Okay, you’ve seen How I Met Your Mother, right? And, I *know* that you’ve seen those later, post-90s episodes of Friends.
This was a decade that forgot feminism; a decade of double standards and of objectifying women. While the 80s and 90s (and obviously, way beyond) showcased sexism, there were at least some nods to women fighting social norms of the times.
The male heros of 00s TV would endlessly chase women. And, not just any women. Young, beautiful women (and never over 30 – some even in their late teens). Women with perfect breasts, 26 inch waists and, probably, a host of modelling head-shots behind them. These were archetypal women of the time: needy, desperate to get married/ be in a long term relationship and fiercely wanting to have children. They’re defining personality characteristics? Shopaholics.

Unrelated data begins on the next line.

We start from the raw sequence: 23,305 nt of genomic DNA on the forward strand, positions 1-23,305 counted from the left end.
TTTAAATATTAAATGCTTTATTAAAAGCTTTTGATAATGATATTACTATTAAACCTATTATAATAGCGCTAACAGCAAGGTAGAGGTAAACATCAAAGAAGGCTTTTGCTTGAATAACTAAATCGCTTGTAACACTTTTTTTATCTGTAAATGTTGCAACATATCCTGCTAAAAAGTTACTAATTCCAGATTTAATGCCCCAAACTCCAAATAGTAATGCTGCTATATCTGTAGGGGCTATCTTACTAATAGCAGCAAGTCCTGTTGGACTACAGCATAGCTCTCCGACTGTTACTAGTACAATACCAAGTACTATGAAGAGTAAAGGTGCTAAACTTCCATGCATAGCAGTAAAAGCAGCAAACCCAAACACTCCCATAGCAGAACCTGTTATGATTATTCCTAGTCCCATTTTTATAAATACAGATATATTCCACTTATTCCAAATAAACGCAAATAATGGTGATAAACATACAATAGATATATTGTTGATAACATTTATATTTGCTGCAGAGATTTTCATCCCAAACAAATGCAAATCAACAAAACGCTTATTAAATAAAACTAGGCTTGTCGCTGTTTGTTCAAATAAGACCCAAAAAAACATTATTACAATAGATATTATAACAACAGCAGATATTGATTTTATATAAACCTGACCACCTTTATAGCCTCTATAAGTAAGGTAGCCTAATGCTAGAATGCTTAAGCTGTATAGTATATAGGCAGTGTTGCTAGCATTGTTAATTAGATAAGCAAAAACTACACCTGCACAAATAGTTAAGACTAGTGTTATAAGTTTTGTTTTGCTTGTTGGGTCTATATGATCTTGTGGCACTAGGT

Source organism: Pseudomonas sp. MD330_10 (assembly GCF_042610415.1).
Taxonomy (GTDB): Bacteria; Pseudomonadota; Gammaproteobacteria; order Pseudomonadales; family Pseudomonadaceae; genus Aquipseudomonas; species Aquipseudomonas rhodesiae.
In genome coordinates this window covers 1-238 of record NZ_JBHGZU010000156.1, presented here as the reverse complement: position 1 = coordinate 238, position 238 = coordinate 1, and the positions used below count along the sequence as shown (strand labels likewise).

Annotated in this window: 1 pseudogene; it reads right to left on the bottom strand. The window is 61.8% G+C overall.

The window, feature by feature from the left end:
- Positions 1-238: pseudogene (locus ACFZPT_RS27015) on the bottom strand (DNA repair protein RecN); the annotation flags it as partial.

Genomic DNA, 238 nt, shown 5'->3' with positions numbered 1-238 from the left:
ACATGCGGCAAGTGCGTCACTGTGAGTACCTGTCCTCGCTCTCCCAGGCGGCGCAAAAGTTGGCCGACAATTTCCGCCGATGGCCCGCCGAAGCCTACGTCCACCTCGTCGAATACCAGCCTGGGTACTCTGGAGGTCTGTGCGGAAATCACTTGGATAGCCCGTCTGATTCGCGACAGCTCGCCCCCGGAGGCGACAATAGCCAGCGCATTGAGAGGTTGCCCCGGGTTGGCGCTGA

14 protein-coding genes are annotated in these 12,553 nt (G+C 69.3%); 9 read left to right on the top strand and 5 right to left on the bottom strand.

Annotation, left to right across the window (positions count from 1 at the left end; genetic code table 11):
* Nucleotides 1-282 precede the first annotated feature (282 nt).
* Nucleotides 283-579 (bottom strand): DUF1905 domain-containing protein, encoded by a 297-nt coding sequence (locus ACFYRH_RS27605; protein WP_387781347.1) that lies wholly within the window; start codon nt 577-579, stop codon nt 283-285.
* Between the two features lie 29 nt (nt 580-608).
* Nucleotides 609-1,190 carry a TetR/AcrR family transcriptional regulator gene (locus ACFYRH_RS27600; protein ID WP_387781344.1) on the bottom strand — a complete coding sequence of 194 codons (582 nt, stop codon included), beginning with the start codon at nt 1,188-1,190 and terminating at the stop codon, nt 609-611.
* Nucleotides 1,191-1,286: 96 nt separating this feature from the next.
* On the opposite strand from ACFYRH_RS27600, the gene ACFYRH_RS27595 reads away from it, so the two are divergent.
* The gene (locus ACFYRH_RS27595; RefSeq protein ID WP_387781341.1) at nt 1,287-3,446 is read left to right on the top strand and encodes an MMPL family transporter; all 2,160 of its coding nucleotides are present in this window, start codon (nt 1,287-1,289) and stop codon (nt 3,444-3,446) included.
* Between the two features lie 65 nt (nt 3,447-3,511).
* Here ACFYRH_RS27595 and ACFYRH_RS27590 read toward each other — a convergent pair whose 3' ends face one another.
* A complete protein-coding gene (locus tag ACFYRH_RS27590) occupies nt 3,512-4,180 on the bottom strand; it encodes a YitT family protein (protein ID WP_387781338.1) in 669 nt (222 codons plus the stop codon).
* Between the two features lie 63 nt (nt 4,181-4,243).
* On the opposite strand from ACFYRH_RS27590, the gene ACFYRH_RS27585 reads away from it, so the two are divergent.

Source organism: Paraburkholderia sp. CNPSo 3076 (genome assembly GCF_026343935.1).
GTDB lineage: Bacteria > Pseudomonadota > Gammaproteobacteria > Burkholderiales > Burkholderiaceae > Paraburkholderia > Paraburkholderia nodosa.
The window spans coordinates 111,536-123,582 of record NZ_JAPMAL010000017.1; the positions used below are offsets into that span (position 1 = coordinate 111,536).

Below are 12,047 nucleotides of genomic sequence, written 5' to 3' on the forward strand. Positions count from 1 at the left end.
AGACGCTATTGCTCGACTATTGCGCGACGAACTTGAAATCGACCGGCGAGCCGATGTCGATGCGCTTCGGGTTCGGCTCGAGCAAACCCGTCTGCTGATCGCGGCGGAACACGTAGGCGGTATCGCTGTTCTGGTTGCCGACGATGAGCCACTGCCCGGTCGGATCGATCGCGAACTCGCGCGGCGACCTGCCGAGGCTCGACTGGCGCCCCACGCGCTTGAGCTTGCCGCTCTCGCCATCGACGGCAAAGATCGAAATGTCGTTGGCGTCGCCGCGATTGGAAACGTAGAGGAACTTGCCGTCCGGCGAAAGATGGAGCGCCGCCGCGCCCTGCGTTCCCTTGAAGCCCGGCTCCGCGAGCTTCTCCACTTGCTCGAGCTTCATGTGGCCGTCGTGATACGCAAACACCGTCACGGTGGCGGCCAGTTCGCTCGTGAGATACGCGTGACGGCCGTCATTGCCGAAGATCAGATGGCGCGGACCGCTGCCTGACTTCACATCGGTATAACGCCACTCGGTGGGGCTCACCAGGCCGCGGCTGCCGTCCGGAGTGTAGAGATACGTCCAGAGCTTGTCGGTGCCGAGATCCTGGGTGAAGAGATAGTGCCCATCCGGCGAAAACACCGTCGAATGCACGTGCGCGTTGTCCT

Every week the male leads would date a new ‘model’. The message was clear: you, as a woman, were very, very replaceable unless you were everything the object of your affections wanted you to be. (That is, beautiful, easy going, didn’t live off salad and could keep up with the guys, in a feminine way, of course, and yet somehow maintained a perfect Pilates body)
Token sit-com character tropes of the time: Slutty, fun loving man, who just wants to sleep with as many women as possible. Woman get’s hurt? Ha ha, too bad!
It was less manic pixie dream girls, and more disposable sex dolls. Did you ever wonder where that attitude that every man is *owed* a beautiful woman comes from? It’s this. Unenlightened, toxic-male Hollywood producer culture.